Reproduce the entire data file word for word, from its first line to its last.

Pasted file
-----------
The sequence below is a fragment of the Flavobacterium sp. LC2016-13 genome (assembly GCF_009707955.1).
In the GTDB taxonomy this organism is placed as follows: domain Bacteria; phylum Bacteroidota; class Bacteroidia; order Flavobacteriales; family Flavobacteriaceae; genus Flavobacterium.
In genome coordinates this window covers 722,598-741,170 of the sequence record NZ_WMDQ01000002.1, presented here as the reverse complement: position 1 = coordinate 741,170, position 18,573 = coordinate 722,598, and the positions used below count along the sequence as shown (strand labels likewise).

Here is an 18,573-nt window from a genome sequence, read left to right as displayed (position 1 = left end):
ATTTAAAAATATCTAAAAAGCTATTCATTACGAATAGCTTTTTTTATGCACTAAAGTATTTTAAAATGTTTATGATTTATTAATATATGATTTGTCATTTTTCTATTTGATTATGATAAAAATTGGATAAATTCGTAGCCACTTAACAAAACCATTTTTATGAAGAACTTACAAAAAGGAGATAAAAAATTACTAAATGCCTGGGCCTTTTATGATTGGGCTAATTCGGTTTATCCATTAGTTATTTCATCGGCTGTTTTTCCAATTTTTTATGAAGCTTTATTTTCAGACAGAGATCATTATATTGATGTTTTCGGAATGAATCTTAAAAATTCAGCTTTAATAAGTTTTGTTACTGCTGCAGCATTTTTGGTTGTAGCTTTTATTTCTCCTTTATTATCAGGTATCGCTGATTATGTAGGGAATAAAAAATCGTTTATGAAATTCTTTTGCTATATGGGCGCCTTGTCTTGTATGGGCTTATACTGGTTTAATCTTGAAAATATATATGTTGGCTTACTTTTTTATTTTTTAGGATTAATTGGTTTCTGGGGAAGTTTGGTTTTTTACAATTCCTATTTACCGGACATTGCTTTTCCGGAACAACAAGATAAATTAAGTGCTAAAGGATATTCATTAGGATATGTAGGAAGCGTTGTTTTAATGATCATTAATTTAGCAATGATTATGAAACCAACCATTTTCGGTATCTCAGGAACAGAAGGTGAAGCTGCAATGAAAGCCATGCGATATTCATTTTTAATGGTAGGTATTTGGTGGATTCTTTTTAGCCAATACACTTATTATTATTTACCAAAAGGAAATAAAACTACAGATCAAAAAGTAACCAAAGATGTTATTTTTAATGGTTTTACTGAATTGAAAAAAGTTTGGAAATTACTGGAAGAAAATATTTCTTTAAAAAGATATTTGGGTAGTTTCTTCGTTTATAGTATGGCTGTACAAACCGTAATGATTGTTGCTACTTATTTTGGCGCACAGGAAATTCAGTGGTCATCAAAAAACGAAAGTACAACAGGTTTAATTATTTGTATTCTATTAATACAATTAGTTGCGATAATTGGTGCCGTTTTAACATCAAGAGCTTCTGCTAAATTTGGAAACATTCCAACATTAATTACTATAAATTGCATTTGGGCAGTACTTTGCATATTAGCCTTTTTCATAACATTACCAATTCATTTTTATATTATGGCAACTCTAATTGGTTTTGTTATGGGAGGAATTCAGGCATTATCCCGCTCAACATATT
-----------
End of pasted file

The sequence below is a fragment of the Flavobacterium sp. LC2016-13 genome (assembly GCF_009707955.1).
In the GTDB taxonomy this organism is placed as follows: domain Bacteria; phylum Bacteroidota; class Bacteroidia; order Flavobacteriales; family Flavobacteriaceae; genus Flavobacterium.
In genome coordinates this window covers 722,598-741,170 of the sequence record NZ_WMDQ01000002.1, presented here as the reverse complement: position 1 = coordinate 741,170, position 18,573 = coordinate 722,598, and the positions used below count along the sequence as shown (strand labels likewise).

Here is an 18,573-nt window from a genome sequence, read left to right as displayed (position 1 = left end):
ATTTAAAAATATCTAAAAAGCTATTCATTACGAATAGCTTTTTTTATGCACTAAAGTATTTTAAAATGTTTATGATTTATTAATATATGATTTGTCATTTTTCTATTTGATTATGATAAAAATTGGATAAATTCGTAGCCACTTAACAAAACCATTTTTATGAAGAACTTACAAAAAGGAGATAAAAAATTACTAAATGCCTGGGCCTTTTATGATTGGGCTAATTCGGTTTATCCATTAGTTATTTCATCGGCTGTTTTTCCAATTTTTTATGAAGCTTTATTTTCAGACAGAGATCATTATATTGATGTTTTCGGAATGAATCTTAAAAATTCAGCTTTAATAAGTTTTGTTACTGCTGCAGCATTTTTGGTTGTAGCTTTTATTTCTCCTTTATTATCAGGTATCGCTGATTATGTAGGGAATAAAAAATCGTTTATGAAATTCTTTTGCTATATGGGCGCCTTGTCTTGTATGGGCTTATACTGGTTTAATCTTGAAAATATATATGTTGGCTTACTTTTTTATTTTTTAGGATTAATTGGTTTCTGGGGAAGTTTGGTTTTTTACAATTCCTATTTACCGGACATTGCTTTTCCGGAACAACAAGATAAATTAAGTGCTAAAGGATATTCATTAGGATATGTAGGAAGCGTTGTTTTAATGATCATTAATTTAGCAATGATTATGAAACCAACCATTTTCGGTATCTCAGGAACAGAAGGTGAAGCTGCAATGAAAGCCATGCGATATTCATTTTTAATGGTAGGTATTTGGTGGATTCTTTTTAGCCAATACACTTATTATTATTTACCAAAAGGAAATAAAACTACAGATCAAAAAGTAACCAAAGATGTTATTTTTAATGGTTTTACTGAATTGAAAAAAGTTTGGAAATTACTGGAAGAAAATATTTCTTTAAAAAGATATTTGGGTAGTTTCTTCGTTTATAGTATGGCTGTACAAACCGTAATGATTGTTGCTACTTATTTTGGCGCACAGGAAATTCAGTGGTCATCAAAAAACGAAAGTACAACAGGTTTAATTATTTGTATTCTATTAATACAATTAGTTGCGATAATTGGTGCCGTTTTAACATCAAGAGCTTCTGCTAAATTTGGAAACATTCCAACATTAATTACTATAAATTGCATTTGGGCAGTACTTTGCATATTAGCCTTTTTCATAACATTACCAATTCATTTTTATATTATGGCAACTCTAATTGGTTTTGTTATGGGAGGAATTCAGGCATTATCCCGCTCAACATATT